Maps are an essential part of the research process. The most accurate maps are the Ordnance Survey maps initiated by the British government that began to appear in the early 19th century. Modern Ordnance Survey maps can be used at both the FHL and BYU to quickly determine a place’s exact location and surrounding neighborhood. The use of earlier maps may help locate tiny places, places that no longer exist, and places that have gone through name changes. Topographical features on any map may help determine the direction of internal migration.
The quickest approach is to use the free service for the small maps on the web listed at Ordnance Survey.
For a larger view of the same area, use the Ordnance Survey Landranger Map Series. The scale of this series is a little over 1 inch to the mile on 204 map sheets. First consult the Gazetteer of Great Britain for this map series. The FHL has the 3rd edition of this gazetteer that is usually found next to the actual maps (FHL British Reference Area 942 E5o 1992). BYU has the 1st edition of this gazetteer located in their Map Collection under Quarto DA 640 .073x 1987.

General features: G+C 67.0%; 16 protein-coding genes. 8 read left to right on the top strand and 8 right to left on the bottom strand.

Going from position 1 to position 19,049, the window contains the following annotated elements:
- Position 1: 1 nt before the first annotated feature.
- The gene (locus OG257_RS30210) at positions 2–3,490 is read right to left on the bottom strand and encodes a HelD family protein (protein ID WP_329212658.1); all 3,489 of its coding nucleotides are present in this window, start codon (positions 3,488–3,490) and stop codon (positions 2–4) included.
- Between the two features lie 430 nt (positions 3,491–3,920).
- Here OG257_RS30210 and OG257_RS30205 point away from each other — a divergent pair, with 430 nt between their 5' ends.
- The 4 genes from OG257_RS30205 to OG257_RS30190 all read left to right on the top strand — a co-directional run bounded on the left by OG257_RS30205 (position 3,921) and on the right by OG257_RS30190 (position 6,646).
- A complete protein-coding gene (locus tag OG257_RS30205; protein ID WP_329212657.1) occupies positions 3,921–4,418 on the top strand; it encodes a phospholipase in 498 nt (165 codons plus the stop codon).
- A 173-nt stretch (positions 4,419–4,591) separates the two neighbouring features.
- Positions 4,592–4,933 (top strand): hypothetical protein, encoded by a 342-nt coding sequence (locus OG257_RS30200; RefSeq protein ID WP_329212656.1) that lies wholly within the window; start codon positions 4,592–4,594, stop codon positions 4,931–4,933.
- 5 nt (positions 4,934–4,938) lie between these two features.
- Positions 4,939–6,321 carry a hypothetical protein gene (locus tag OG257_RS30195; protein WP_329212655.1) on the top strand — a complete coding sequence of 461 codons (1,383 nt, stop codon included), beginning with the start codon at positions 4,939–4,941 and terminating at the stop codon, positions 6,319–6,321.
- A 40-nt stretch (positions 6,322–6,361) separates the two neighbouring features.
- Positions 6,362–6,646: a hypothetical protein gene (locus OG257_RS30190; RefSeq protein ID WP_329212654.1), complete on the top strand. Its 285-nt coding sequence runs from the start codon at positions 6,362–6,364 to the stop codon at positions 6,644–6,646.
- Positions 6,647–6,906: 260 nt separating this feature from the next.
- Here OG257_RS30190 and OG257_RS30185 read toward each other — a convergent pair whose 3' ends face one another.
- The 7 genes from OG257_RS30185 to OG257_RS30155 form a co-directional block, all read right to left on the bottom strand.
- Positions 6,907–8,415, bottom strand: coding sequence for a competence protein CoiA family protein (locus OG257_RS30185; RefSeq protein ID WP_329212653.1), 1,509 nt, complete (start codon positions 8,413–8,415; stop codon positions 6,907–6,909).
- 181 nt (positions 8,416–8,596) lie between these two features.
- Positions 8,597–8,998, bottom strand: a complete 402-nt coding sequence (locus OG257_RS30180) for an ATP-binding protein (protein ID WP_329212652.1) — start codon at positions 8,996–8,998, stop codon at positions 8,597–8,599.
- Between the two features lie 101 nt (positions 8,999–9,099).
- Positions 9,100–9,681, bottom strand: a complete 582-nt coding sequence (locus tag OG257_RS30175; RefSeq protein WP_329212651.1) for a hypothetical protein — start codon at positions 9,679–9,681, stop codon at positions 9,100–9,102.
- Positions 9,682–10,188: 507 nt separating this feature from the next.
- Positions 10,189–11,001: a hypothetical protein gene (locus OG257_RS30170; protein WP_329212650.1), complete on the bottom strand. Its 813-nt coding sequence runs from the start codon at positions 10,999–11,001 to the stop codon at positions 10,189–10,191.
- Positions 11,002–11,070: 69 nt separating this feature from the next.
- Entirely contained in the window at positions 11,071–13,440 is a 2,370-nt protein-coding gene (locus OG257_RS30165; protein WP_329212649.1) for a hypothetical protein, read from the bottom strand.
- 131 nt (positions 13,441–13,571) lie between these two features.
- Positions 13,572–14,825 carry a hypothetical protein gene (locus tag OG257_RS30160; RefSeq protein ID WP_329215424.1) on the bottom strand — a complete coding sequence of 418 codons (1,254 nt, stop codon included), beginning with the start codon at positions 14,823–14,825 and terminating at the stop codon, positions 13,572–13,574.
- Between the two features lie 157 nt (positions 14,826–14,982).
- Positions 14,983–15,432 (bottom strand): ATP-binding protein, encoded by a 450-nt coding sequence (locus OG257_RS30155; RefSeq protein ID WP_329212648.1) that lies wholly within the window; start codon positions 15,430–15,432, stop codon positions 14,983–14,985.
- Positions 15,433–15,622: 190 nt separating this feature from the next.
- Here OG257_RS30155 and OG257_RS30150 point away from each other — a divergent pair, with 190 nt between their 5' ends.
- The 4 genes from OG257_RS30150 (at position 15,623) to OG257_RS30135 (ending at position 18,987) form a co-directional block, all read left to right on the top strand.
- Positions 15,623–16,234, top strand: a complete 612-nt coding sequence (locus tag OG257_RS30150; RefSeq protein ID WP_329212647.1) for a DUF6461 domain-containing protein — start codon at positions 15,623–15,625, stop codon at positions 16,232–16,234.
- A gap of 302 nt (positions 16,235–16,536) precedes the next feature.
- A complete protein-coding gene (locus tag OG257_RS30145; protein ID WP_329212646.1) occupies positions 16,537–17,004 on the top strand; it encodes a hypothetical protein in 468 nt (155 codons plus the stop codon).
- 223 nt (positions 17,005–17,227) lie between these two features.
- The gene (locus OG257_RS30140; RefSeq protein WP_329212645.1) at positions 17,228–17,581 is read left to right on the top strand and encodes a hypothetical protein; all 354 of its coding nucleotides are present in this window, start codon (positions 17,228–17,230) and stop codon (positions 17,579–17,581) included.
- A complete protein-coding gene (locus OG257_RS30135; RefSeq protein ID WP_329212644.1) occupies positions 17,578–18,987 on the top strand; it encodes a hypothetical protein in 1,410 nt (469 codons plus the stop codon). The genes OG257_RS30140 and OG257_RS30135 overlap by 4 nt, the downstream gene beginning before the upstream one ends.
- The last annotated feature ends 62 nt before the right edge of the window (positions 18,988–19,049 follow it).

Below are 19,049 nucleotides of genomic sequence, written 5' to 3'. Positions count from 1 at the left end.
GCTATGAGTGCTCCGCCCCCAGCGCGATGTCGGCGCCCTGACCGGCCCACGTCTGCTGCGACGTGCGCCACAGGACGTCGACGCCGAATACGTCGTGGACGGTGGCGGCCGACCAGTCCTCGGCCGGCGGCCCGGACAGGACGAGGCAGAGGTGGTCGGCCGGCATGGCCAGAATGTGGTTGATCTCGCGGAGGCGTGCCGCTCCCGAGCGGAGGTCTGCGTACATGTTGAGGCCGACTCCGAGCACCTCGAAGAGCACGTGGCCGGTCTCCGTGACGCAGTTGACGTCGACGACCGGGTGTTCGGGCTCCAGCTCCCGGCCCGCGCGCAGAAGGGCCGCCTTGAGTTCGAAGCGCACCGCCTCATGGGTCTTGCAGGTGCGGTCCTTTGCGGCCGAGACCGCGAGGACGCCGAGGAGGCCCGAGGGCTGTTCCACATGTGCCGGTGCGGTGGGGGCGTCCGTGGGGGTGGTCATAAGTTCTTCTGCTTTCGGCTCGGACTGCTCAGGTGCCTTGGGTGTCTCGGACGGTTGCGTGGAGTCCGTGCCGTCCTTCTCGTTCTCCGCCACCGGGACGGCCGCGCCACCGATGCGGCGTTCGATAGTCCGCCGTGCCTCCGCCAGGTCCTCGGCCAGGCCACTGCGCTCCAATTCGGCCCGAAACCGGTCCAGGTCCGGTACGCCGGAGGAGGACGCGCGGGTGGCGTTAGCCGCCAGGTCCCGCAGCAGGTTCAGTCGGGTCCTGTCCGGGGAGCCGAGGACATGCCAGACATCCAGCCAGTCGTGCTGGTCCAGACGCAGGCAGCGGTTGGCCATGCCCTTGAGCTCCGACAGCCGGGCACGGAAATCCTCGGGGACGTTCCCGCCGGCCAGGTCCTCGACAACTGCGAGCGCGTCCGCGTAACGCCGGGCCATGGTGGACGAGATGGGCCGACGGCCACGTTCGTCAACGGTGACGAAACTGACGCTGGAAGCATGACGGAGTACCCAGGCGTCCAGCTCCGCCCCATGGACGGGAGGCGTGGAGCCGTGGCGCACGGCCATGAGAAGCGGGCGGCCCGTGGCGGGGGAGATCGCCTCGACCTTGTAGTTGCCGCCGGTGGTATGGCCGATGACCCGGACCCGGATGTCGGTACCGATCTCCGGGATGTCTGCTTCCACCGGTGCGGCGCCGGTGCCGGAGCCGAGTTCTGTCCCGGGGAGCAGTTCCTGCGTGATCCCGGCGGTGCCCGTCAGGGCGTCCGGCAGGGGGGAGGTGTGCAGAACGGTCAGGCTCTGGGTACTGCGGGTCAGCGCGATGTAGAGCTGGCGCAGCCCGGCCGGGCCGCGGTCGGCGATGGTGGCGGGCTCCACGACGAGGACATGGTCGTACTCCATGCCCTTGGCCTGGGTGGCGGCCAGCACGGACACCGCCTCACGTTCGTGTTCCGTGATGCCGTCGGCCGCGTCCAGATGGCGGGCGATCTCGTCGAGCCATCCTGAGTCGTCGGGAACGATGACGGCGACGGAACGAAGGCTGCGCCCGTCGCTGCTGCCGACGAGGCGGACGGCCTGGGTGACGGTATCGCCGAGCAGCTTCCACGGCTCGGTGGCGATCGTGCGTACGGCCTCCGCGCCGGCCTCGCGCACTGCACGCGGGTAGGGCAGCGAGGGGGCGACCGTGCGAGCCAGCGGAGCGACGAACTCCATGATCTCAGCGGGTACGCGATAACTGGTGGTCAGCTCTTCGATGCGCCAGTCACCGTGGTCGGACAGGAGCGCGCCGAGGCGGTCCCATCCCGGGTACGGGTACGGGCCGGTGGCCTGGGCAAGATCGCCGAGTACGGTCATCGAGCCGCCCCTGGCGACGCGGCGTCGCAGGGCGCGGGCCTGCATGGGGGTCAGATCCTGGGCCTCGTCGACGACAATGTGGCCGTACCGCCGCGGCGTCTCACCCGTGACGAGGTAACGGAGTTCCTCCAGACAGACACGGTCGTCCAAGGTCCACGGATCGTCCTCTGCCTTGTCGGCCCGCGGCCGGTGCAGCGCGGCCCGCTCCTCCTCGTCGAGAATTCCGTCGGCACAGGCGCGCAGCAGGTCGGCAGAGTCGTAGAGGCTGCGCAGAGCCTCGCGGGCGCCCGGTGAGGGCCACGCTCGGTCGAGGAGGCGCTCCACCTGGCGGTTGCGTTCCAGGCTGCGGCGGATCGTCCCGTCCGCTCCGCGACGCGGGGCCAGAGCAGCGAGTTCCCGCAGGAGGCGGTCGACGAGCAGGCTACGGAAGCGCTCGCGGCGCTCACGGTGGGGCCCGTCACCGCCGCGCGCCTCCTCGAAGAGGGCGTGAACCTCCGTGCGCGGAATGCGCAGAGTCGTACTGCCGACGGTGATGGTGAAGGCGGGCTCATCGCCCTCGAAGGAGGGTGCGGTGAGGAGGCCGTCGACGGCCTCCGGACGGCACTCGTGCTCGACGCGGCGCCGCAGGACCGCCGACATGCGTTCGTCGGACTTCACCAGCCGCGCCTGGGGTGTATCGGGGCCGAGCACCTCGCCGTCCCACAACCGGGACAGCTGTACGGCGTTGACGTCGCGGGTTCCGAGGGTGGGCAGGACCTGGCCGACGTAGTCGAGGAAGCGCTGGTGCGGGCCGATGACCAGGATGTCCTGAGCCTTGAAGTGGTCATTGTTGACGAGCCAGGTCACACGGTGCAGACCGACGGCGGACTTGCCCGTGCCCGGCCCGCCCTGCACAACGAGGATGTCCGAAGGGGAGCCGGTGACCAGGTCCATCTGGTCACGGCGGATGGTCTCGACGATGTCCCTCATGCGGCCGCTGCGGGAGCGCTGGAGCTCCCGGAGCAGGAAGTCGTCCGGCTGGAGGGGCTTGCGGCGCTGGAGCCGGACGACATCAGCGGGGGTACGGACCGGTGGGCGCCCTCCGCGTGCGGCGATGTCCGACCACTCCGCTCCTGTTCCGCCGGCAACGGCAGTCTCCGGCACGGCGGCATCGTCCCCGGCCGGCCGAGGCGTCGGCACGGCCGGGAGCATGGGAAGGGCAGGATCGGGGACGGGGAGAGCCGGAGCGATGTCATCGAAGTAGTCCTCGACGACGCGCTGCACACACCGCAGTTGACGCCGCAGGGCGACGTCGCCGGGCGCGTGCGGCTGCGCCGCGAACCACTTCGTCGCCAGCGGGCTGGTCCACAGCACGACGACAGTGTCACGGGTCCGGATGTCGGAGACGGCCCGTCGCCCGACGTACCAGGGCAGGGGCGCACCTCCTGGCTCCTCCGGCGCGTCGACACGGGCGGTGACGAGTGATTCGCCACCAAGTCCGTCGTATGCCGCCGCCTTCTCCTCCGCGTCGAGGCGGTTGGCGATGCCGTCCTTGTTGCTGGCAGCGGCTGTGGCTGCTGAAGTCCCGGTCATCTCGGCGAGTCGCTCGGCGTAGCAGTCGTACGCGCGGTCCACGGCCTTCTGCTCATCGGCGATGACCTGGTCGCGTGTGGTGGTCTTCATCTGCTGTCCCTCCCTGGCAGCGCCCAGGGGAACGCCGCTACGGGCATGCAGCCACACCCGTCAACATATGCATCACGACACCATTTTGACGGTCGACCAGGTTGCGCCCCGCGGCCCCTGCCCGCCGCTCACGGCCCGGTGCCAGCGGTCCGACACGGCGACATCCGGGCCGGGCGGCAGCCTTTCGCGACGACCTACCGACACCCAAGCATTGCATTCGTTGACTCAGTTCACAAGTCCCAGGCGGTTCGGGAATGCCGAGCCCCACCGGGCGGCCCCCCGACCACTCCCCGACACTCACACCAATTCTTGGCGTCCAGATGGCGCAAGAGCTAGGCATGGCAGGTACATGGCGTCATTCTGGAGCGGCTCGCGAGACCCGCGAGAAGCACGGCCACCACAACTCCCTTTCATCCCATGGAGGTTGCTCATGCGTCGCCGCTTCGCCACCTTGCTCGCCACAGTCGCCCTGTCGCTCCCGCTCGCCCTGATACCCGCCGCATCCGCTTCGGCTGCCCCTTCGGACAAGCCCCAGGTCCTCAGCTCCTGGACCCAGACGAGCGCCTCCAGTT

Locate the place of interest in the above gazetteer to determine the grid reference and map sheet number. The grid reference comes right after the place name and consists of two letters of the alphabet followed by four numbers. At the far right for this place entry you will find the sheet number.
The FHL Landranger maps are bound in 3 large volumes located on a table near the British Reference Counter. Volume 1 covers map sheets 1-68, volume 2 has map sheets 69-138, and volume 3 is map sheets 139-204.
The BYU Map Collection includes two sets of the Landranger series. The flat map sheets, 1-204, are in the map case under G 5740 s50 .G7. The folded maps are easier to use and are in the nearby metal files under the same references.
Ideally, the maps used in research should show the area as it was in the time period of residence of one’s ancestors. For help in finding such maps on the internet, the FHL and BYU, visit the following:
Note: For further helpful information click on "Maps" in the column on the left at FamilySearch Wiki.